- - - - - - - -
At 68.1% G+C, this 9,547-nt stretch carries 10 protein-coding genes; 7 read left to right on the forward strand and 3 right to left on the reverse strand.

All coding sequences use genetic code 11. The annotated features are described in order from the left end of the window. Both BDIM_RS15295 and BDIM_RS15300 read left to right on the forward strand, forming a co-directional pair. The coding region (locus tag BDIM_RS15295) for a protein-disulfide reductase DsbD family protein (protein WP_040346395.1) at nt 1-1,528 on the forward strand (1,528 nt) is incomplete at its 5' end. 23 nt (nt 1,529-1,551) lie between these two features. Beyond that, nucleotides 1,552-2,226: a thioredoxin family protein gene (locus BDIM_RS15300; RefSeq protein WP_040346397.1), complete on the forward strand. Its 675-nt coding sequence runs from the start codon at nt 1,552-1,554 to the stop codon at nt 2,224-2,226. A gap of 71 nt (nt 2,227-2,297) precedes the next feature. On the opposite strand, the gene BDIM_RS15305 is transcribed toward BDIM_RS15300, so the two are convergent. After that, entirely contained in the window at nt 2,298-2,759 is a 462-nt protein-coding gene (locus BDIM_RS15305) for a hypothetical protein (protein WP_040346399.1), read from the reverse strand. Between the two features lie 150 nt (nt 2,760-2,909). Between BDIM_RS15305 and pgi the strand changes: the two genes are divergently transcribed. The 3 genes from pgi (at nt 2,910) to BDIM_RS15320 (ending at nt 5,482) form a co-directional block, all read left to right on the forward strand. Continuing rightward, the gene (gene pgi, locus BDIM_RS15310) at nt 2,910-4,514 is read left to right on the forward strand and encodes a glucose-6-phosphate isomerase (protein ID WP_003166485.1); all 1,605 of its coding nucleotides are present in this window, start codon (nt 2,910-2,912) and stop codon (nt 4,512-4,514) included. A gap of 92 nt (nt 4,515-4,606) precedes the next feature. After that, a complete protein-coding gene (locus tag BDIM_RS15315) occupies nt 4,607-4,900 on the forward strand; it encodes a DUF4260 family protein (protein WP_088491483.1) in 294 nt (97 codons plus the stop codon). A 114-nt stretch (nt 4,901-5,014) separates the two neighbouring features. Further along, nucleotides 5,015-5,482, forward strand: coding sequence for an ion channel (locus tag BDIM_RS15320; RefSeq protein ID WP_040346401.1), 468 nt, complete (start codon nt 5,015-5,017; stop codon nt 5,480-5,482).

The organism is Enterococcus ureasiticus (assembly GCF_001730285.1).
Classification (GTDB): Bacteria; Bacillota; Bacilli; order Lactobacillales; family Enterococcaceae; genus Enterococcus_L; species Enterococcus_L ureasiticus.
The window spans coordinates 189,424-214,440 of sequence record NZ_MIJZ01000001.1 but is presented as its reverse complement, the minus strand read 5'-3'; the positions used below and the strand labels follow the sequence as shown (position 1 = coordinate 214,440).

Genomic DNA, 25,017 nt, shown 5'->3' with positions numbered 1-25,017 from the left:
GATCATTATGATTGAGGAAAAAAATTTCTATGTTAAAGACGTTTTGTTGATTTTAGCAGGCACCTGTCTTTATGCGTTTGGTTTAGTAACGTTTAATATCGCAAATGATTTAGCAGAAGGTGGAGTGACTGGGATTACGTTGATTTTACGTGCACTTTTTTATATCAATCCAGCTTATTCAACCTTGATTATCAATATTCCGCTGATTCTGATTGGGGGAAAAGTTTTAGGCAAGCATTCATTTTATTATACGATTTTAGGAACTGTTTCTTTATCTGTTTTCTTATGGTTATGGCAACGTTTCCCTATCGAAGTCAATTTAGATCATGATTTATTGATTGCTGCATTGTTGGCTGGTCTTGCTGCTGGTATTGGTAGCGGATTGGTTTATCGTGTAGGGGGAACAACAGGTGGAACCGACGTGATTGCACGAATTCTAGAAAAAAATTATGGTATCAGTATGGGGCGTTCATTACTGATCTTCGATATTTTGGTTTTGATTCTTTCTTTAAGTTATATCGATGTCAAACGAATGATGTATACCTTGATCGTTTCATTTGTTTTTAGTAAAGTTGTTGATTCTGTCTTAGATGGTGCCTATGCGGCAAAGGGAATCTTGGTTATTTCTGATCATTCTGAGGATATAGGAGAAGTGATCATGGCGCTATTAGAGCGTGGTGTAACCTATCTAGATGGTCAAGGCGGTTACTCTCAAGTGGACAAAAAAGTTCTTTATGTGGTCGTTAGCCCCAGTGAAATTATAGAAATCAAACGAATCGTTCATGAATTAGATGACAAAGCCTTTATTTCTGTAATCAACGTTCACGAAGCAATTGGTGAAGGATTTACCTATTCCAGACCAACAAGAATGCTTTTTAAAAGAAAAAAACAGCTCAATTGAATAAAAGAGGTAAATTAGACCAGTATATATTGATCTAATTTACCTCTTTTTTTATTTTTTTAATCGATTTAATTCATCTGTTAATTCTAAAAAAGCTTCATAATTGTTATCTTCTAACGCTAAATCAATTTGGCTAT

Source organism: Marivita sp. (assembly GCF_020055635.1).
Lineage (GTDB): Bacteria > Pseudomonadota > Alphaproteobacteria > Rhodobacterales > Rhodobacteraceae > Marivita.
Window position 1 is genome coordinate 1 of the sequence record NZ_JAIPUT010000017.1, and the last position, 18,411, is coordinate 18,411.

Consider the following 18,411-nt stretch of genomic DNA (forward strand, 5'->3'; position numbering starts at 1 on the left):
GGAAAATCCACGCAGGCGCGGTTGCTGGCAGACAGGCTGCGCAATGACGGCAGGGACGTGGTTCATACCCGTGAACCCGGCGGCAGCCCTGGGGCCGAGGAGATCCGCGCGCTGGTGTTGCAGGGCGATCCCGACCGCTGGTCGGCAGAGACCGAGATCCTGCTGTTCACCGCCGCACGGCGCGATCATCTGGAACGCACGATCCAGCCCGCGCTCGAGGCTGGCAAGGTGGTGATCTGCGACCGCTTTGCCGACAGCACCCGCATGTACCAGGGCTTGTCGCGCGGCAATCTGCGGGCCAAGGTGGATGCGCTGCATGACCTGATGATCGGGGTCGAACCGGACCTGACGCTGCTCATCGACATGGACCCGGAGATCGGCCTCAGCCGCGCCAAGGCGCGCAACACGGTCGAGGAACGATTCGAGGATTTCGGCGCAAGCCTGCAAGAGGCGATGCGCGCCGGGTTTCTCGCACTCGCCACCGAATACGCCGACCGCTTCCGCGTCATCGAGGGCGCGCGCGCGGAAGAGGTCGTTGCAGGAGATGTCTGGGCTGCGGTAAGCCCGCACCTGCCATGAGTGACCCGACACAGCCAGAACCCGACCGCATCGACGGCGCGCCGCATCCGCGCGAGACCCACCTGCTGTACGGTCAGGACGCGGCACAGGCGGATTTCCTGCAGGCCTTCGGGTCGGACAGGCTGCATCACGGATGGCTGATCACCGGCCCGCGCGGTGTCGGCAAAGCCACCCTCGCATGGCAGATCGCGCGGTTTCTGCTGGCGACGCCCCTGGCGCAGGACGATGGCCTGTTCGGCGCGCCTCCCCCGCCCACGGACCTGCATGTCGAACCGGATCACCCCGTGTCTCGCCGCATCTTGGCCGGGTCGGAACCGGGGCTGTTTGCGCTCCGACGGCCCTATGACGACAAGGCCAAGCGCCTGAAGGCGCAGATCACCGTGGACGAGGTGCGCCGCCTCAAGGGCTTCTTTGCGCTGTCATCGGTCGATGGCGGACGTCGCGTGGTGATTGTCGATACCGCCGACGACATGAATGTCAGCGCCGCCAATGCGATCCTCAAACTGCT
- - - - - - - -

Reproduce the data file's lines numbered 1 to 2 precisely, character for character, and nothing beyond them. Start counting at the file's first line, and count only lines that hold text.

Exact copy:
At 68.1% G+C, this 9,547-nt stretch carries 10 protein-coding genes; 7 read left to right on the forward strand and 3 right to left on the reverse strand.

All coding sequences use genetic code 11. The annotated features are described in order from the left end of the window. Both BDIM_RS15295 and BDIM_RS15300 read left to right on the forward strand, forming a co-directional pair. The coding region (locus tag BDIM_RS15295) for a protein-disulfide reductase DsbD family protein (protein WP_040346395.1) at nt 1-1,528 on the forward strand (1,528 nt) is incomplete at its 5' end. 23 nt (nt 1,529-1,551) lie between these two features. Beyond that, nucleotides 1,552-2,226: a thioredoxin family protein gene (locus BDIM_RS15300; RefSeq protein WP_040346397.1), complete on the forward strand. Its 675-nt coding sequence runs from the start codon at nt 1,552-1,554 to the stop codon at nt 2,224-2,226. A gap of 71 nt (nt 2,227-2,297) precedes the next feature. On the opposite strand, the gene BDIM_RS15305 is transcribed toward BDIM_RS15300, so the two are convergent. After that, entirely contained in the window at nt 2,298-2,759 is a 462-nt protein-coding gene (locus BDIM_RS15305) for a hypothetical protein (protein WP_040346399.1), read from the reverse strand. Between the two features lie 150 nt (nt 2,760-2,909). Between BDIM_RS15305 and pgi the strand changes: the two genes are divergently transcribed. The 3 genes from pgi (at nt 2,910) to BDIM_RS15320 (ending at nt 5,482) form a co-directional block, all read left to right on the forward strand. Continuing rightward, the gene (gene pgi, locus BDIM_RS15310) at nt 2,910-4,514 is read left to right on the forward strand and encodes a glucose-6-phosphate isomerase (protein ID WP_003166485.1); all 1,605 of its coding nucleotides are present in this window, start codon (nt 2,910-2,912) and stop codon (nt 4,512-4,514) included. A gap of 92 nt (nt 4,515-4,606) precedes the next feature. After that, a complete protein-coding gene (locus tag BDIM_RS15315) occupies nt 4,607-4,900 on the forward strand; it encodes a DUF4260 family protein (protein WP_088491483.1) in 294 nt (97 codons plus the stop codon). A 114-nt stretch (nt 4,901-5,014) separates the two neighbouring features. Further along, nucleotides 5,015-5,482, forward strand: coding sequence for an ion channel (locus tag BDIM_RS15320; RefSeq protein ID WP_040346401.1), 468 nt, complete (start codon nt 5,015-5,017; stop codon nt 5,480-5,482).